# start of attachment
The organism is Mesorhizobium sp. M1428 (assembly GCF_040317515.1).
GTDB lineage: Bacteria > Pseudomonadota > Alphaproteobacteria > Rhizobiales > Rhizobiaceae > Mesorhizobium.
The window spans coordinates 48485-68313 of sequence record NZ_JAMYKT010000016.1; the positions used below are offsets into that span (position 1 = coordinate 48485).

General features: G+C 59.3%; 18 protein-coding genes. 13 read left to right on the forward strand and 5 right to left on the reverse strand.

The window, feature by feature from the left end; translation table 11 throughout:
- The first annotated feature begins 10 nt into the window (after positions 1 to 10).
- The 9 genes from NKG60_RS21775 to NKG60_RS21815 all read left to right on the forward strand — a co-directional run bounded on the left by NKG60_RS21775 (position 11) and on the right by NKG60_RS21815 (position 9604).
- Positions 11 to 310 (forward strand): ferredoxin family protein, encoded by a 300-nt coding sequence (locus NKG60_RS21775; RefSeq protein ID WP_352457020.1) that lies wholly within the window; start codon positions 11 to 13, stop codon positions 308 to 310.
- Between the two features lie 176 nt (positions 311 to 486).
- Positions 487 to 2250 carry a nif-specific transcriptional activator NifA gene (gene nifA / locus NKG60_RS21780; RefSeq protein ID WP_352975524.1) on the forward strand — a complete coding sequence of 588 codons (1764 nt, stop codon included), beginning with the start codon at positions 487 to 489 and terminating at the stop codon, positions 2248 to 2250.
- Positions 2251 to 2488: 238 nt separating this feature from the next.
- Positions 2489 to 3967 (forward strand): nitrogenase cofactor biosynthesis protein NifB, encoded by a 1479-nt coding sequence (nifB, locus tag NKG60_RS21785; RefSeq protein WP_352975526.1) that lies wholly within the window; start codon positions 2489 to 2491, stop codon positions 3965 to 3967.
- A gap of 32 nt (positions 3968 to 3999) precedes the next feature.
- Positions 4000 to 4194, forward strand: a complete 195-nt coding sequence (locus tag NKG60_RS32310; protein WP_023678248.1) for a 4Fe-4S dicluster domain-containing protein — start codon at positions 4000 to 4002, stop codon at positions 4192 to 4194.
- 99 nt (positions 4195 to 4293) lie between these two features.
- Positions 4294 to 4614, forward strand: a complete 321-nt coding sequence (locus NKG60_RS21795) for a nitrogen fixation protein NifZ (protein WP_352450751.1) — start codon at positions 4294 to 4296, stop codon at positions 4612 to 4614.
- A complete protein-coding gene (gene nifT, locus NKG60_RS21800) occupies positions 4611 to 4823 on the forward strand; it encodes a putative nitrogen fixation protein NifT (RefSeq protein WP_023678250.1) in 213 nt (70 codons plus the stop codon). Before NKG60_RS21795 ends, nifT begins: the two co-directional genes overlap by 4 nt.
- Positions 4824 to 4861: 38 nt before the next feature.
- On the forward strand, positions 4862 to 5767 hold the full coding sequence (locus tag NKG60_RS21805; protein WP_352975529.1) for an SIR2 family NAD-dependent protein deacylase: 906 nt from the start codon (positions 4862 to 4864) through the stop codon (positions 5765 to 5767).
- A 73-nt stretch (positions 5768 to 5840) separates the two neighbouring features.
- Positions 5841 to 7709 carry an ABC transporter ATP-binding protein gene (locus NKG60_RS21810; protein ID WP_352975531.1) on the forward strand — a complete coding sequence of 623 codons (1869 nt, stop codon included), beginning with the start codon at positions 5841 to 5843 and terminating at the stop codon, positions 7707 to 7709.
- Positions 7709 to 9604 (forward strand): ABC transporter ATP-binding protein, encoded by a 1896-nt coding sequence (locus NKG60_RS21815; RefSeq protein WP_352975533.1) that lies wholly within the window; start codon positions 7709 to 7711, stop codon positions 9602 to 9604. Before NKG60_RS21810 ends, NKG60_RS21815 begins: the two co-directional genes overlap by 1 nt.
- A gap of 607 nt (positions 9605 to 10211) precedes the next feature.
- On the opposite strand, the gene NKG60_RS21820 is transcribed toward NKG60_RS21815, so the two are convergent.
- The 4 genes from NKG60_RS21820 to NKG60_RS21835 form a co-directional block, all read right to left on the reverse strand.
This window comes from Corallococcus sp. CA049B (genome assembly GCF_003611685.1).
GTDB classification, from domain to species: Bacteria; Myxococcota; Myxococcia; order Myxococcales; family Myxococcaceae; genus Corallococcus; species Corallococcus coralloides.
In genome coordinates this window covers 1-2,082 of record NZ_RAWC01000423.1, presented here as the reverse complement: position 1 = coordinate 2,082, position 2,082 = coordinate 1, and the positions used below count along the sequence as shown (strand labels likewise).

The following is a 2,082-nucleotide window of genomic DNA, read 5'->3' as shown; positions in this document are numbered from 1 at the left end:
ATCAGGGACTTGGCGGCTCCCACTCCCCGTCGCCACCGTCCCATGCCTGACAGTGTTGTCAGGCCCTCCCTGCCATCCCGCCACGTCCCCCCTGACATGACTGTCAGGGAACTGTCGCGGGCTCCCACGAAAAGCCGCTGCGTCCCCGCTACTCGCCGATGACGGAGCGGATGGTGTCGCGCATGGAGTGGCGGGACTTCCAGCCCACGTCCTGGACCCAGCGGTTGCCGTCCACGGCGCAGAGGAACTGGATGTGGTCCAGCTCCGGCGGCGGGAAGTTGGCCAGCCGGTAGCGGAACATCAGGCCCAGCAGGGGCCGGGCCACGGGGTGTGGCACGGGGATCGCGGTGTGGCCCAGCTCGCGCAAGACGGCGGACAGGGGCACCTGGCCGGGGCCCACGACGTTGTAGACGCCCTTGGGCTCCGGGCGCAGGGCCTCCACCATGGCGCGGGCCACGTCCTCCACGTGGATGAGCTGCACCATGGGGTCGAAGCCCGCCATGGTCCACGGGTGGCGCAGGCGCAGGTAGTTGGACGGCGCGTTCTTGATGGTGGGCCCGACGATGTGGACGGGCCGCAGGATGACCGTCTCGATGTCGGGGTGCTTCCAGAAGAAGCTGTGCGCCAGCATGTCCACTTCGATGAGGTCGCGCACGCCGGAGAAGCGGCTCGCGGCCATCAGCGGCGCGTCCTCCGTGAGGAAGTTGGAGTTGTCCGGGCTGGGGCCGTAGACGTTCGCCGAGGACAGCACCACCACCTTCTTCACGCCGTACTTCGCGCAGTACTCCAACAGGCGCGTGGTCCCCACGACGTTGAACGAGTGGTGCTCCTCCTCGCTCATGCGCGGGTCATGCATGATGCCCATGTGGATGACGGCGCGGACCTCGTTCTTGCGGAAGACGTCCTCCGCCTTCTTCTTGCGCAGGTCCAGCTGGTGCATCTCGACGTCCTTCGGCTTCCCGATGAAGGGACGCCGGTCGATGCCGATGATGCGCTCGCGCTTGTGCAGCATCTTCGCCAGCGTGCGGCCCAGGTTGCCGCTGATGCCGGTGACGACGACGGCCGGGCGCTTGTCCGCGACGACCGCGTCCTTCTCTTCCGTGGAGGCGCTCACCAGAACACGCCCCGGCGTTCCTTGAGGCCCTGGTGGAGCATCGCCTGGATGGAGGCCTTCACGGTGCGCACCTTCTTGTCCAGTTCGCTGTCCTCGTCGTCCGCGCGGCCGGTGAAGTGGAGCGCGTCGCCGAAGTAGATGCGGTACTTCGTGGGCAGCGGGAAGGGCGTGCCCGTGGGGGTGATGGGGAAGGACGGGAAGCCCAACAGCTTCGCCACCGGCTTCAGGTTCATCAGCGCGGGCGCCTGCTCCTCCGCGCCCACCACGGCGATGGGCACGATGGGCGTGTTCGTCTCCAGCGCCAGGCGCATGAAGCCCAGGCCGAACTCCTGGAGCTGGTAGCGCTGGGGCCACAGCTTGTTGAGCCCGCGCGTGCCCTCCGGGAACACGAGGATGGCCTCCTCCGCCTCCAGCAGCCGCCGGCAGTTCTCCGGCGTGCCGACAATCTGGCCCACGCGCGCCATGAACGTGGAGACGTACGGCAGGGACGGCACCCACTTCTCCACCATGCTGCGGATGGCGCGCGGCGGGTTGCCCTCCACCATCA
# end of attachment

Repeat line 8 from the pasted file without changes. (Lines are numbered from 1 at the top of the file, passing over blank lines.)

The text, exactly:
- Positions 11 to 310 (forward strand): ferredoxin family protein, encoded by a 300-nt coding sequence (locus NKG60_RS21775; RefSeq protein ID WP_352457020.1) that lies wholly within the window; start codon positions 11 to 13, stop codon positions 308 to 310.